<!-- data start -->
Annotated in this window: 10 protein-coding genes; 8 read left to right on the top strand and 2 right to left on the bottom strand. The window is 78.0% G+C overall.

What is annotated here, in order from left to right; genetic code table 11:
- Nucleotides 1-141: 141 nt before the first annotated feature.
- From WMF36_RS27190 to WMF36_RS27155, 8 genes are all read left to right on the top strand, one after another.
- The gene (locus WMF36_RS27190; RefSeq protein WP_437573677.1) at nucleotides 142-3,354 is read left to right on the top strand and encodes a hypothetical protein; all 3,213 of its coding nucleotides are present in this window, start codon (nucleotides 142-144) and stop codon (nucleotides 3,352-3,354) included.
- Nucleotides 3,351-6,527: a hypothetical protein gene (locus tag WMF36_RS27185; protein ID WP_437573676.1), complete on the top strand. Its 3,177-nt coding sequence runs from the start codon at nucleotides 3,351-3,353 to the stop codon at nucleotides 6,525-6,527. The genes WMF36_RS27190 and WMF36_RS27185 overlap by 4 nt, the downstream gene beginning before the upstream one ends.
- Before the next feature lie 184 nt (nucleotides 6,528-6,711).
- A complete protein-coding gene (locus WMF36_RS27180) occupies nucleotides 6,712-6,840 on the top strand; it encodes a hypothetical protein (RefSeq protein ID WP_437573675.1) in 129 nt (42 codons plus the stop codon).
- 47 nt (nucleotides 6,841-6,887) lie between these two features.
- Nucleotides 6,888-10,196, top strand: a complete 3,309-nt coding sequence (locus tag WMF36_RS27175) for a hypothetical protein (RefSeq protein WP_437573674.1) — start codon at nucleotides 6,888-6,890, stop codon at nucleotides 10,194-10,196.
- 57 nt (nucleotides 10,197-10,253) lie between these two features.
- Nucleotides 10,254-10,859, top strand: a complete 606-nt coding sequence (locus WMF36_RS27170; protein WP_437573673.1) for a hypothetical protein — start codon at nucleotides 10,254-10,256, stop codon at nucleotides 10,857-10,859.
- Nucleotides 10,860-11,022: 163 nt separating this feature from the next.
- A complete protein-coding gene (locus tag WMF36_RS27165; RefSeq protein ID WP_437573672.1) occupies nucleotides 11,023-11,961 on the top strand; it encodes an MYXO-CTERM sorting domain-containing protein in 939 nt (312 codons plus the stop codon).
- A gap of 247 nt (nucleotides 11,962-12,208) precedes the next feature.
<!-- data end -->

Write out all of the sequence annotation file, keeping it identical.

Annotated in this window: 10 protein-coding genes; 8 read left to right on the top strand and 2 right to left on the bottom strand. The window is 78.0% G+C overall.

What is annotated here, in order from left to right; genetic code table 11:
- Nucleotides 1-141: 141 nt before the first annotated feature.
- From WMF36_RS27190 to WMF36_RS27155, 8 genes are all read left to right on the top strand, one after another.
- The gene (locus WMF36_RS27190; RefSeq protein WP_437573677.1) at nucleotides 142-3,354 is read left to right on the top strand and encodes a hypothetical protein; all 3,213 of its coding nucleotides are present in this window, start codon (nucleotides 142-144) and stop codon (nucleotides 3,352-3,354) included.
- Nucleotides 3,351-6,527: a hypothetical protein gene (locus tag WMF36_RS27185; protein ID WP_437573676.1), complete on the top strand. Its 3,177-nt coding sequence runs from the start codon at nucleotides 3,351-3,353 to the stop codon at nucleotides 6,525-6,527. The genes WMF36_RS27190 and WMF36_RS27185 overlap by 4 nt, the downstream gene beginning before the upstream one ends.
- Before the next feature lie 184 nt (nucleotides 6,528-6,711).
- A complete protein-coding gene (locus WMF36_RS27180) occupies nucleotides 6,712-6,840 on the top strand; it encodes a hypothetical protein (RefSeq protein ID WP_437573675.1) in 129 nt (42 codons plus the stop codon).
- 47 nt (nucleotides 6,841-6,887) lie between these two features.
- Nucleotides 6,888-10,196, top strand: a complete 3,309-nt coding sequence (locus tag WMF36_RS27175) for a hypothetical protein (RefSeq protein WP_437573674.1) — start codon at nucleotides 6,888-6,890, stop codon at nucleotides 10,194-10,196.
- 57 nt (nucleotides 10,197-10,253) lie between these two features.
- Nucleotides 10,254-10,859, top strand: a complete 606-nt coding sequence (locus WMF36_RS27170; protein WP_437573673.1) for a hypothetical protein — start codon at nucleotides 10,254-10,256, stop codon at nucleotides 10,857-10,859.
- Nucleotides 10,860-11,022: 163 nt separating this feature from the next.
- A complete protein-coding gene (locus tag WMF36_RS27165; RefSeq protein ID WP_437573672.1) occupies nucleotides 11,023-11,961 on the top strand; it encodes an MYXO-CTERM sorting domain-containing protein in 939 nt (312 codons plus the stop codon).
- A gap of 247 nt (nucleotides 11,962-12,208) precedes the next feature.